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Gay coming-of-age story 'Miles' gets by on compelling character

Gay coming-of-age story 'Miles' gets by on compelling character
Tim Boardman in the film "Miles." (Freestyle Digital Media)

Writer-director Nathan Adloff's slight coming-of-age dramedy "Miles," takes us back to a distant era — 1999. It was a time of dial-up modems and AOL Instant Messenger, and in this story, the archaic internet access functions as a lifeline for a gay, movie-obsessed teenager, Miles (Tim Boardman), who can't wait to bust out of Springfield and make his way to the big city: Chicago.

When his stern father (Stephen Root) suddenly passes away, leaving Miles and his mom, Pam (Molly Shannon), penniless, his dreams of film school and urban living are suddenly jeopardized. He isn't willing to give up and joins the girls' volleyball team (he's talented, and there isn't a boys' team) in the unlikely hope of scoring an athletic scholarship. That endeavor sends him down an unexpected path as he faces down the school board and fights to keep his spot on the team.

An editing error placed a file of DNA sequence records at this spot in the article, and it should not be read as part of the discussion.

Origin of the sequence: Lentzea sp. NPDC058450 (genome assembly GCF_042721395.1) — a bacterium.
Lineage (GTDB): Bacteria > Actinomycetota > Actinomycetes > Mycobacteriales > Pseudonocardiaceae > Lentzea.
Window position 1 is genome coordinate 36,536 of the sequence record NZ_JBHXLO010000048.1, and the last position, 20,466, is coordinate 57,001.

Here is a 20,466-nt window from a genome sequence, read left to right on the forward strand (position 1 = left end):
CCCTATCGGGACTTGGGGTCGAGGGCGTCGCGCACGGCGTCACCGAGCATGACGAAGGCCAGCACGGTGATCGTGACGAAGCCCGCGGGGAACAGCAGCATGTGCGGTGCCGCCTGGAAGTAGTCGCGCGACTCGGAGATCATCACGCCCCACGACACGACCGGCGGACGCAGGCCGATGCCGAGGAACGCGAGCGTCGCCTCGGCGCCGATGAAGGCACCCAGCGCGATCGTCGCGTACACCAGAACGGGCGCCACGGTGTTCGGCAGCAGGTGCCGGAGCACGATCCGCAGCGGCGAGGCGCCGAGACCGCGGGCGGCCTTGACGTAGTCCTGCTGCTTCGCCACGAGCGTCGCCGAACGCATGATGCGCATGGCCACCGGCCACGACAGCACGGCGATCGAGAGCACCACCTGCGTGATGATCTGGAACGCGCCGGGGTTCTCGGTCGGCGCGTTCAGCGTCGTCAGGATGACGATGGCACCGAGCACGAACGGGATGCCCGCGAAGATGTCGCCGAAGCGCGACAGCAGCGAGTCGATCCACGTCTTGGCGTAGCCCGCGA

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Boardman and Shannon make for a winning duo as mother and son. Miles is steadfast in who he is and where he wants to be, but the rest of the film seems in search of an identity. This movie doesn't quite know what it wants to be — it can't pull off the civil rights/sports drama theme and is far stronger when musing on the high-stakes if small-scale drama of high school life. At times "Miles" feels a bit rickety around the edges, but the character at the center is instantly relatable and has a relaxed charm that makes the story compelling.

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'Miles'

Not rated

Running time: 1 hour, 30 minutes

Playing: AMC Dine-In Sunset 5, West Hollywood

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